Understanding self harm and cutting
While self-harm is not an emotional or psychiatric illness in itself, it usually suggests that one is present. Finding Help for self harm and cutting requires working a programme that addresses both the disease of addiction and the problem of self-injurious behaviour. Self-harm can also include less obvious ways of hurting yourself or putting yourself in danger, such as driving recklessly, binge drinking, taking too many drugs, and having unsafe sex.
Because cutting and other means of self-harm tend to be taboo subjects, the people around you—and possibly even you—may harbour serious misunderstandings about your motivations and state of mind. Don’t let these myths get in the way of finding Help for self harm and cutting, or helping someone you care about. People sometimes physically hurt themselves in ways that may be familiar to you. Have you ever binged on alcohol or other drugs and sobered up only to find cuts on your arms and legs? Have you felt so filled with anger and shame that you couldn’t tell anybody and wound up hitting your head or fist against a wall because you didn’t know what else to do?
Here are some of the ways people hurt themselves:
- Scraping or cutting their skin with a razorblade or broken glass
- Burning their skin with matches and cigarettes
- Pinching, slapping, punching their bodies
- Banging their arms or legs against solid objects
- Pulling out their hair
- Swallowing toxic substances
- Inserting objects into body cavities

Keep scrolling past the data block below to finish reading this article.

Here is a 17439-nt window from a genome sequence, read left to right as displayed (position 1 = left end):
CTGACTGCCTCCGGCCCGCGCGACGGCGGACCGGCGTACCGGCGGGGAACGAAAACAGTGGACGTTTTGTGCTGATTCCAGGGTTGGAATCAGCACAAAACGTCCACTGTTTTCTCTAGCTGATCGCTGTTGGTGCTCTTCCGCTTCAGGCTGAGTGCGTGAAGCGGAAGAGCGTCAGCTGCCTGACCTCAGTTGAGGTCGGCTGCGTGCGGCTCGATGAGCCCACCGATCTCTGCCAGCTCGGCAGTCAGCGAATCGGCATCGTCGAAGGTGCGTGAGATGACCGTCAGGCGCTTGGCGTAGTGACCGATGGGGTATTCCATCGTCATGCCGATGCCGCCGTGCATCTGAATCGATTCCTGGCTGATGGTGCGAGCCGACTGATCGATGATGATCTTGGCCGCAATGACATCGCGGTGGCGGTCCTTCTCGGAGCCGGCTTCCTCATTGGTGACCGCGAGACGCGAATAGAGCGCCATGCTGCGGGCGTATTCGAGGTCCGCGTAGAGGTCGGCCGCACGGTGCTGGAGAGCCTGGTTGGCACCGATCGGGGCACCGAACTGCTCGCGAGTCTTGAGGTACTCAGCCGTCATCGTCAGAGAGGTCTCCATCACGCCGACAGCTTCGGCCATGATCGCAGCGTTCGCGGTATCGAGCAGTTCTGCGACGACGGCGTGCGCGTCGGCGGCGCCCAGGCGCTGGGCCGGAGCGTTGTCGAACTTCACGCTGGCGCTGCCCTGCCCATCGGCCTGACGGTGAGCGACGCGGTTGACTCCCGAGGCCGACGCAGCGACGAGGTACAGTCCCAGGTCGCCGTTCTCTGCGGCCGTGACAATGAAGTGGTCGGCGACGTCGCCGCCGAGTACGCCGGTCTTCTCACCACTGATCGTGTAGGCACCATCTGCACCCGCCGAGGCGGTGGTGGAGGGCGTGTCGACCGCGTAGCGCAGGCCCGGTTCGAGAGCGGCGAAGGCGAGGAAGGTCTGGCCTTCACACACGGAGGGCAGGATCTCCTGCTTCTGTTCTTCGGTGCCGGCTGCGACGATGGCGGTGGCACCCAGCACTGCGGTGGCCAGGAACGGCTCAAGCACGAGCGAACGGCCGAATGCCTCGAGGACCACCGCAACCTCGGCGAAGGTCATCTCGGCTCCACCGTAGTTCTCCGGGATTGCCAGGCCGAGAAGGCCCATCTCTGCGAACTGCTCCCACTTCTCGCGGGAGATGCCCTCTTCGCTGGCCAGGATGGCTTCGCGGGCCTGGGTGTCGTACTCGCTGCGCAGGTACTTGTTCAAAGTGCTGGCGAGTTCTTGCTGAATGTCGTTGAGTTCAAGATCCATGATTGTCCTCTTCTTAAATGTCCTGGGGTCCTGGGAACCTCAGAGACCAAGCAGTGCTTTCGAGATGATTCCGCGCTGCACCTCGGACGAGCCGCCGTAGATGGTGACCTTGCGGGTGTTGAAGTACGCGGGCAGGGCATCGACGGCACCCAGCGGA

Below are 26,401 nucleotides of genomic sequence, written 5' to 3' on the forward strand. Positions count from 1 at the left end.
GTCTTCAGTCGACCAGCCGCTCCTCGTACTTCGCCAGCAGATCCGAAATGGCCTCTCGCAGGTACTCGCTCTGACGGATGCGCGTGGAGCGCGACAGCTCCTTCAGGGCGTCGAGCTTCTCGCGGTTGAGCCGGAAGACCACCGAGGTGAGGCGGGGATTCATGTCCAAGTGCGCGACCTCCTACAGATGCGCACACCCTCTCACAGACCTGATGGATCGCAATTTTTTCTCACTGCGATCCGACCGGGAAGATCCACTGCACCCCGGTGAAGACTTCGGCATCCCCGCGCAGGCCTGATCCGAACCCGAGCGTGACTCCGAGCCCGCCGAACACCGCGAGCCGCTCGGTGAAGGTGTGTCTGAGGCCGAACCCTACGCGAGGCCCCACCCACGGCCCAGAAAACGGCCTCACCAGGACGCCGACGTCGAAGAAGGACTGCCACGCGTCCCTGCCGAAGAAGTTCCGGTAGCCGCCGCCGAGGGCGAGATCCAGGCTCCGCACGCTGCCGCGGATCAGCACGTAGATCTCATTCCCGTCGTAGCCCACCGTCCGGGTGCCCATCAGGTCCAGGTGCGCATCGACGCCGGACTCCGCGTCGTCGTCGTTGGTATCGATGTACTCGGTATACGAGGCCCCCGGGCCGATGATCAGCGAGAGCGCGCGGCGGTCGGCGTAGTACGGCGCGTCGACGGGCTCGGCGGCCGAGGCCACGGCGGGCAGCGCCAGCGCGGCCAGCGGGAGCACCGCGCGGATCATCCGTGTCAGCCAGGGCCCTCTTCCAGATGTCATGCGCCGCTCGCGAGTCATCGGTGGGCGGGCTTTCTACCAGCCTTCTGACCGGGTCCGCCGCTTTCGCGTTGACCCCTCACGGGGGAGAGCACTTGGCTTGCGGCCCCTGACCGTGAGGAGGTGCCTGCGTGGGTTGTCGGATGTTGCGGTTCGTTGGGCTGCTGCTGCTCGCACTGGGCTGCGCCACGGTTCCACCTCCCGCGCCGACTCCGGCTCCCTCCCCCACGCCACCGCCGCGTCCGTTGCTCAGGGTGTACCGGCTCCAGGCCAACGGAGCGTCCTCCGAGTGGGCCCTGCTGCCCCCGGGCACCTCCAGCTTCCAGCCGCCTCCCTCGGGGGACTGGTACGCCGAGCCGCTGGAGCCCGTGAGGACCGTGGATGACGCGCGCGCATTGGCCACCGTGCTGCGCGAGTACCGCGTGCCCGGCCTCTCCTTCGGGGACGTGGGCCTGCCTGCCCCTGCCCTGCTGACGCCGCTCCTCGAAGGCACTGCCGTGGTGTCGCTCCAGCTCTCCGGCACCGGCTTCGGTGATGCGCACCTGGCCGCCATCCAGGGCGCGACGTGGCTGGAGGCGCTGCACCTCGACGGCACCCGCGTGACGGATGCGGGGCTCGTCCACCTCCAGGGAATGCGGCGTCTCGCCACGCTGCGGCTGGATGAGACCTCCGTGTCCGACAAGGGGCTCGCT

- Inserting objects under the skin
- Binge eating and purging; excessive, non-stop dieting; compulsive overeating
- Having frequent, medically unnecessary surgery
Many people find it easier to discuss and seek help for addiction rather than for finding help for self harm and cutting. People who practice self-harm are usually very secretive about the behaviour because they consider it private and because it doesn’t hurt anybody else. You probably don’t know why you harm yourself, only that it feels overwhelming to even consider giving it up. The reason is that although self-harm and addiction are damaging your life right now, these behaviours helped you survive. They provided a way to cope with emotional pain when you didn’t know what your feelings were, didn’t feel safe to express them, or didn’t know how to express them. It makes sense that you would have these feelings … giving up these behaviours. Recovery involves learning healthy ways to cope with feelings.
Steps to finding help for self harm and cutting
If you’re ready to finding help for self harm and cutting, the first step is to confide in another person. It can be scary to talk about the very thing you have worked so hard to hide, but it can also be a huge relief to finally let go of your secret and share what you’re going through. Deciding whom you can trust with such personal information can be difficult. Choose someone who isn’t going to gossip or try to take control of your recovery. Ask yourself who in your life makes you feel accepted and supported. It could be a friend, teacher, religious leader, counselor, or relative. But you don’t necessarily have to choose someone you are close to.